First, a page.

The seeds have been gathered and new wooden seed boxes are nearing completion. With joy I offer again this treat for the tenders of sorcerous gardens, just in time for the autumnal equinox. Below is a preview of the boxes:
Available are boxes #23-26. They will contain again a fertile mix of seeds from various benific and venific herbs. Four boxes are available, three of which are already reserved. For those that will not receive one this time, I plan to craft a few more until Samhain. If you want to make sure to get your hands on one, then I recommend placing a reservation now.
Finally done! Here are the latest sets of cards with my plant-inspired sigils. Wrapped in autumn-colored peacock marble paper, fitting for the autumnal equinox.
As you know I am dedicating sigils to each herb I work with. In March this year I made a first print set of these abstract sigilic emanations, which I brought with me for the London Magical Arte event. The cards were passed around, single motifs were discussed and became the basis for inspired conversation. At the time I had only printed the cards but not yet made a nice packaging for them. Later I made a slipcase with paper bought from my local bookbinder. Thus far two smaller editions have been done for the Spring Equinox and Summer Solstice, now followed by a 3rd for the Autumn Equinox of 15 sets, the content being:
45 cards with plant sigils printed black on heavy paper vergé
4 colored cards with my ‘soul-paintings’
numbered edition specific title card
list with names of corresponding herbs
introduction to the cards
All cards are hand-numbered on the back. With the help of a list you find the name of the corresponding herb for each card. There is no prescribed method of laying the cards. Possible ways of interpreting and laying them are outlined in the introduction that comes with each set.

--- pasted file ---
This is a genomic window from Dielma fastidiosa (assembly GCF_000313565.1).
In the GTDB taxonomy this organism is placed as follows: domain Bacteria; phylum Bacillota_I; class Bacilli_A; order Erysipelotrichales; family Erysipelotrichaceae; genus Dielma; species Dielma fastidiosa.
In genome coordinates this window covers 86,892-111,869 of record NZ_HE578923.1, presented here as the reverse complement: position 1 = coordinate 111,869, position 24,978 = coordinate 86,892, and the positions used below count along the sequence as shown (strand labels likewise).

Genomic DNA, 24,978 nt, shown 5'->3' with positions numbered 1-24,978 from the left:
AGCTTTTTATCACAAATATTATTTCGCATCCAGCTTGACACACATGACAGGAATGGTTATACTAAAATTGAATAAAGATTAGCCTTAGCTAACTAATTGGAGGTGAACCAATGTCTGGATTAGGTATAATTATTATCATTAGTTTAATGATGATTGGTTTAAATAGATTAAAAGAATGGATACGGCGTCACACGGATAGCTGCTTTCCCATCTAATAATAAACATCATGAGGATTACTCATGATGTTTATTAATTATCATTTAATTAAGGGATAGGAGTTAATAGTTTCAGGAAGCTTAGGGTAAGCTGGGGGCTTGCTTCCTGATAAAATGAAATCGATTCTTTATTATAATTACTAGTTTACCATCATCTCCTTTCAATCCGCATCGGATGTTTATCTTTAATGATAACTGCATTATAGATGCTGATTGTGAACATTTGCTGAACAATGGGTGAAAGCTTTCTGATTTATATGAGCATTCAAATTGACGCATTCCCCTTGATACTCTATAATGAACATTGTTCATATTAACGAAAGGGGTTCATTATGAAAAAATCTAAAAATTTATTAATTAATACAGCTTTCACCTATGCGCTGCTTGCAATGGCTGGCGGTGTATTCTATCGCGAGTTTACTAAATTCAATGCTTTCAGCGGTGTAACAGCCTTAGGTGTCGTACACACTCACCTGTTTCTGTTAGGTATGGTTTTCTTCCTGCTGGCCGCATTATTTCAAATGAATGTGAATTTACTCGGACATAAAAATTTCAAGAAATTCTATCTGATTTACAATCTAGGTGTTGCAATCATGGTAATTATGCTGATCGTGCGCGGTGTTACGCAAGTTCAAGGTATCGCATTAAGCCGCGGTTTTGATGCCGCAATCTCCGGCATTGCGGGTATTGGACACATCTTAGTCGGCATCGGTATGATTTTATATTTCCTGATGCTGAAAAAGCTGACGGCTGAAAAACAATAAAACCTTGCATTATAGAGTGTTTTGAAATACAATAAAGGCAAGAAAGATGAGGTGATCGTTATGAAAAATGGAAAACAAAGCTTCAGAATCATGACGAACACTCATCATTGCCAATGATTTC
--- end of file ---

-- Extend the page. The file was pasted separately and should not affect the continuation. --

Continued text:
Price: 31 Euro for one set + shipping – SOLD
Update: as of September 28 these are all sold. I hope to be doing a larger edition in the future with the help of the funds gathered through the sale of these first editions. If you wish to receive one of the next please message me at firstname.lastname@example.org
Tonight I finished another two Sigil Card Sets to be shipped this week and spent the rest of the night with some red wine and a herbal contemplation, celebrating the end of summer and welcoming autumn. The equinox is not yet here but the air already smells like autumn and I am heavily working towards completing the next edition of my card sets as well as harvesting and preparing all sorts of herbs from our garden. E.g. yesterday I collected most of the Black Henbane and plenty of ripe Belladonna. Earlier this week I have been gathering Yew and Bittersweet Nightshade, with which I sat down tonight. These are noisy times, a lot of heated up thoughts are floating around and so I felt the need to oppose all that with the help of these herbs, which are simultaneously marking the start of a new circle… summer passed too fast, but I had some interesting experiences and crossed ways with a wonderful person (a huntress and taxidermist), who sent me some really amazing frankincense of the finest quality I’ve used up to this point… burning this heavenly stuff rounded up the night. Now the altar candle is still burning and the libation slowly drying/being consumed…